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Problem-Solving Skills Training to Improve Care for Children With Asthma

This study has been completed.
Information provided by (Responsible Party):
RAND Identifier:
First received: November 4, 2005
Last updated: April 25, 2013
Last verified: April 2013
The purpose of this study is to determine whether Problem-Solving Skills Training is effective in reducing barriers to health care and improving health-related quality of life for children with persistent asthma.

Condition Intervention
Behavioral: Problem solving skills training
Behavioral: Asthma care coordination
Other: Usual Care

Study Type: Interventional
Study Design: Allocation: Randomized
Intervention Model: Parallel Assignment
Masking: Open Label
Primary Purpose: Treatment
Official Title: Reducing Barriers to Care for Vulnerable Children With Asthma

Further study details as provided by RAND:

Primary Outcome Measures:
  • Parent Proxy-Reported Health-related Quality of Life (Pediatric Quality of Life Inventory) [ Time Frame: Baseline (T1), Post Intervention (3mo, T2), 6-month follow up (9mo post baseline, T3) ]
    The PedsQL™ 4.0 Generic Core Scales Total Scale Score (PedsQL™), which has been shown to be internally consistent, valid, and responsive to indicators of clinical change for children with asthma (Chan, Mangione-Smith, Burwinkle, Rosen, & Varni, 2005; Seid et al., in press; Varni et al., 2004). The 23-item PedsQL™ asks respondents how often various issues have been a 'problem' in the past month, yields a score of 0 to 100 (higher scores are better), and includes parallel child self-report (ages 5-18 years) and parent proxy-report (ages 2-18 years) forms. We measured both self- and proxy-report, although our a priori primary outcome was parent proxy-report.

Secondary Outcome Measures:
  • Counts of Patients With One or More Asthma-related Emergency Department Visits. [ Time Frame: Baseline (T1), Post Intervention (3mo, T2), 6-month follow up (9mo post baseline, T3) ]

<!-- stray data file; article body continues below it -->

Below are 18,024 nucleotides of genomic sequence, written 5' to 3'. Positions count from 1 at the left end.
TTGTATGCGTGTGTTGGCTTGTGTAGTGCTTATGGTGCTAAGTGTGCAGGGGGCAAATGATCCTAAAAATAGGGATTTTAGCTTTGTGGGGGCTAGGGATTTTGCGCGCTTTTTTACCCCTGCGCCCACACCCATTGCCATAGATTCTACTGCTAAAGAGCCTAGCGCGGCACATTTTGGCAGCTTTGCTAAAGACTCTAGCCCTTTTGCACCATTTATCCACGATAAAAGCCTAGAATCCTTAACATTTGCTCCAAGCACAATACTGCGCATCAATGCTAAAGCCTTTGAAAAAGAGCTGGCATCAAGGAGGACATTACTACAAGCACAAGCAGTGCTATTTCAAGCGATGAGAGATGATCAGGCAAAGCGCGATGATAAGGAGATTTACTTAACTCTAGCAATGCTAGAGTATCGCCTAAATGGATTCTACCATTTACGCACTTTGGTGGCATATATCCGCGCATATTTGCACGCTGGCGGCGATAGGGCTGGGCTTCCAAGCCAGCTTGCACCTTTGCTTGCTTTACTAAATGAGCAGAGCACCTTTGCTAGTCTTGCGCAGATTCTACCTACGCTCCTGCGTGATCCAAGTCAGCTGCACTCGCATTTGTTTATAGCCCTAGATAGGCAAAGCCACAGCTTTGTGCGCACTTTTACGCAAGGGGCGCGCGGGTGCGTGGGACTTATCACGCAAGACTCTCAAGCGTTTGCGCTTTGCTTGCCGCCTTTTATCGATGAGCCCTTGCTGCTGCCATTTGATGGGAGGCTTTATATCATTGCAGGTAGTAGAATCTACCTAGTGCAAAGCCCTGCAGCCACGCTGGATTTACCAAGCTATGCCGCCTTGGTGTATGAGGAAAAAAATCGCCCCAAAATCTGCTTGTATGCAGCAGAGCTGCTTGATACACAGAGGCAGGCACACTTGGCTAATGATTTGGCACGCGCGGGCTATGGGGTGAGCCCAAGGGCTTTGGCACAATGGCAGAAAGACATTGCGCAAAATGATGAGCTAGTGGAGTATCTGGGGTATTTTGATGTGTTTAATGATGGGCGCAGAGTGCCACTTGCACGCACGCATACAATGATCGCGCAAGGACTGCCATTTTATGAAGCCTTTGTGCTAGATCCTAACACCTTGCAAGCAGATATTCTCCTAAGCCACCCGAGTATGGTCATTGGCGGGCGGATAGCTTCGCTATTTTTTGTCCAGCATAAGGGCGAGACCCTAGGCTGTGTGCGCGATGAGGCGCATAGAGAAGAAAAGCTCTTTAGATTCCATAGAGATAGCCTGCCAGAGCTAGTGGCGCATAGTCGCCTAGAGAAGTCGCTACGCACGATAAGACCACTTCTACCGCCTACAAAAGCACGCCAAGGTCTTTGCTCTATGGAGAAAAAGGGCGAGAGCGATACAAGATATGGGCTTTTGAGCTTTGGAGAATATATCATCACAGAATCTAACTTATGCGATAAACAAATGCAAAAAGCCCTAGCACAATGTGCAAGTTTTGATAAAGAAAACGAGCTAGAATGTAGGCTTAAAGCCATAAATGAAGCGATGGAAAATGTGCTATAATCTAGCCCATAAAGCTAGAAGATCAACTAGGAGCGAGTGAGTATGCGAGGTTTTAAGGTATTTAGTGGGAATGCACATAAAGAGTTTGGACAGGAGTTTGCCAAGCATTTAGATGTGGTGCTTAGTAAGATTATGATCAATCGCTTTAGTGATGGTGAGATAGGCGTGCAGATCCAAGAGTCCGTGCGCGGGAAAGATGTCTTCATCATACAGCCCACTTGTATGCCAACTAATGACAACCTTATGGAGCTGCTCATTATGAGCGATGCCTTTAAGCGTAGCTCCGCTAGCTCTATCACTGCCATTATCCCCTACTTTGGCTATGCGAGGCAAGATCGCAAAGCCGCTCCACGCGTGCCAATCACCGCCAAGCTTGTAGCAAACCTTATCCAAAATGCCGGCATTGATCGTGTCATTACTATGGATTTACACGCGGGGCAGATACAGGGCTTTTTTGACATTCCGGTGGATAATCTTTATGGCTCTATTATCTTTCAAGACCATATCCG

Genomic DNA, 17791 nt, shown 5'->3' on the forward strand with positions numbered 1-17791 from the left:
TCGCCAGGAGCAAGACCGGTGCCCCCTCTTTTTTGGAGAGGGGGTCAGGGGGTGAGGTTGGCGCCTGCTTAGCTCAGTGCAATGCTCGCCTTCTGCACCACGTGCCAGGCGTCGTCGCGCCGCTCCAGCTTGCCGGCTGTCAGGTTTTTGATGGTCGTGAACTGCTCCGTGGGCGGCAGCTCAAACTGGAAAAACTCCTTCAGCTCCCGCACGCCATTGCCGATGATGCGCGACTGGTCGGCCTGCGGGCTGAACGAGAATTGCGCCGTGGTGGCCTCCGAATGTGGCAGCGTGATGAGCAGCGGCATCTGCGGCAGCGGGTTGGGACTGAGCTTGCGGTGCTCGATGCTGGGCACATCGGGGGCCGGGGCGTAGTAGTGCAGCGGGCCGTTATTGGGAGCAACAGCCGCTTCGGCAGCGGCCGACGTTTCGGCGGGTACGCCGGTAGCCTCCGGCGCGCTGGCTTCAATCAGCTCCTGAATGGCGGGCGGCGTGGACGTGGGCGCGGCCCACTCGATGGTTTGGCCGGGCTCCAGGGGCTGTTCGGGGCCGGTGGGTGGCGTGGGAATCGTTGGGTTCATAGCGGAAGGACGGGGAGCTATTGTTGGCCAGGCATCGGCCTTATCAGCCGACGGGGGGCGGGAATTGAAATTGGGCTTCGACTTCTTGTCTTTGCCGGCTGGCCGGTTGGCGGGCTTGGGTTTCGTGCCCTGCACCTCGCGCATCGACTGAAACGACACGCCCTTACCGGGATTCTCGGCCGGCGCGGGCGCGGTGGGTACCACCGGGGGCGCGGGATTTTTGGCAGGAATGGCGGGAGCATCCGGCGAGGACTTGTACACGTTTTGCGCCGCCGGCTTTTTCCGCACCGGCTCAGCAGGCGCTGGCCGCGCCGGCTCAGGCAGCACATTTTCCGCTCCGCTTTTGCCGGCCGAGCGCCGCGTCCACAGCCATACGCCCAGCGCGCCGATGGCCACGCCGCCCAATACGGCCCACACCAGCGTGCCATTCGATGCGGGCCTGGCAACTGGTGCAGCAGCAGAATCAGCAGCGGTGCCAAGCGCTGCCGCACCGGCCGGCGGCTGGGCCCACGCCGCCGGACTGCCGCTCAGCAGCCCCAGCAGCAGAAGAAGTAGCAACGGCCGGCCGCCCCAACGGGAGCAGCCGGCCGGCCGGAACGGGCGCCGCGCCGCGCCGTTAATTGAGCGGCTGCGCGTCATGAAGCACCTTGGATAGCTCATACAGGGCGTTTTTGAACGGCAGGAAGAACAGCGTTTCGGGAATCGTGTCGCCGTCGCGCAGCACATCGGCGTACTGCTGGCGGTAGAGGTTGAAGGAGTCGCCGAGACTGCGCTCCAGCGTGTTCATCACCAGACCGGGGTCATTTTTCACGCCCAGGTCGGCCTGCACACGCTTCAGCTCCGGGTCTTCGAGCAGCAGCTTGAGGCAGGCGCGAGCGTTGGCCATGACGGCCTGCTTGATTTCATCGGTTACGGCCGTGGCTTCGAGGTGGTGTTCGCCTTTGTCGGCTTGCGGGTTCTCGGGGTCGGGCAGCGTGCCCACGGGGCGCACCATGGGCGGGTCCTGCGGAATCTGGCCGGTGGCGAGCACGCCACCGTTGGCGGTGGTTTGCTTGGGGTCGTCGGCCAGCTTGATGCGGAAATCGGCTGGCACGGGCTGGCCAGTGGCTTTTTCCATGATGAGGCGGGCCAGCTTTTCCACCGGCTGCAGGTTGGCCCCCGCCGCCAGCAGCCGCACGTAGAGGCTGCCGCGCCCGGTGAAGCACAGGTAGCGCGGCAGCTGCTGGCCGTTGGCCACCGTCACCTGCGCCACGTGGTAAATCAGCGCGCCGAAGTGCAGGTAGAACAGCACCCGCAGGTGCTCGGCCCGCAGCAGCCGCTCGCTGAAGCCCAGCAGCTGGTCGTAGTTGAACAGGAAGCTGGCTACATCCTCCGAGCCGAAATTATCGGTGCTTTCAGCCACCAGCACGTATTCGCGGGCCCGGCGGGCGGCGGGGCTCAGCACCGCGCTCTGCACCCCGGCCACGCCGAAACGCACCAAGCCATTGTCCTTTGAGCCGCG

Utilization was measured by parent recall of emergency room visits for asthma over the last 6 months (at T1), 3 months (at T2), and 6 months (at T3).

  • Asthma Symptoms [ Time Frame: Baseline (T1), Post Intervention (3mo, T2), 6-month follow up (9mo post baseline, T3) ]
    Asthma symptom frequency was measured via the number of days and nights with asthma symptoms over the past two weeks. Night time asthma symptoms were converted to number of subjects experiencing night time asthma symptoms more than 1 time per week.

Enrollment: 252
Study Start Date: October 2003
Study Completion Date: October 2007
Primary Completion Date: October 2007 (Final data collection date for primary outcome measure)
Arms Assigned Interventions
Experimental: Problem solving + care coordination
Problem solving skills training and asthma care coordination
Behavioral: Problem solving skills training
See description in Results
Behavioral: Asthma care coordination
See description in Results
Other: Usual Care
Usual clinical care
Experimental: Asthma care coordination
Asthma care coordination
Behavioral: Asthma care coordination
See description in Results
Other: Usual Care
Usual clinical care
Active Comparator: Wait-list control
Usual care
Other: Usual Care
Usual clinical care

  Show Detailed Description


Ages Eligible for Study:   2 Years to 12 Years   (Child)
Sexes Eligible for Study:   All
Accepts Healthy Volunteers:   No

Inclusion Criteria:

  • Child age 2 to 12 years old, inclusive
  • Diagnosis of persistent asthma (mild, moderate, or severe) according to NHLBI criteria
  • Family speaks English or Spanish

Exclusion Criteria:

  • Family does not speak English or Spanish
  • Child has other comorbid conditions that would affect care or outcomes
  Contacts and Locations
Choosing to participate in a study is an important personal decision. Talk with your doctor and family members or friends about deciding to join a study. To learn more about this study, you or your doctor may contact the study research staff using the Contacts provided below. For general information, see Learn About Clinical Studies.

Please refer to this study by its identifier: NCT00250588

United States, California
Children's Hospital, San Diego
San Diego, California, United States, 92123
Sponsors and Collaborators
Principal Investigator: Michael Seid, PhD Children's Hospital Medical Center, Cincinnati
  More Information

Publications automatically indexed to this study by Identifier (NCT Number):
Responsible Party: RAND Identifier: NCT00250588     History of Changes
Other Study ID Numbers: R40 MC 00331
Study First Received: November 4, 2005
Results First Received: December 11, 2012
Last Updated: April 25, 2013

Keywords provided by RAND:
Quality of Life
Barriers to Care

Additional relevant MeSH terms:
Bronchial Diseases
Respiratory Tract Diseases
Lung Diseases, Obstructive
Lung Diseases
Respiratory Hypersensitivity
Hypersensitivity, Immediate
Immune System Diseases processed this record on April 28, 2017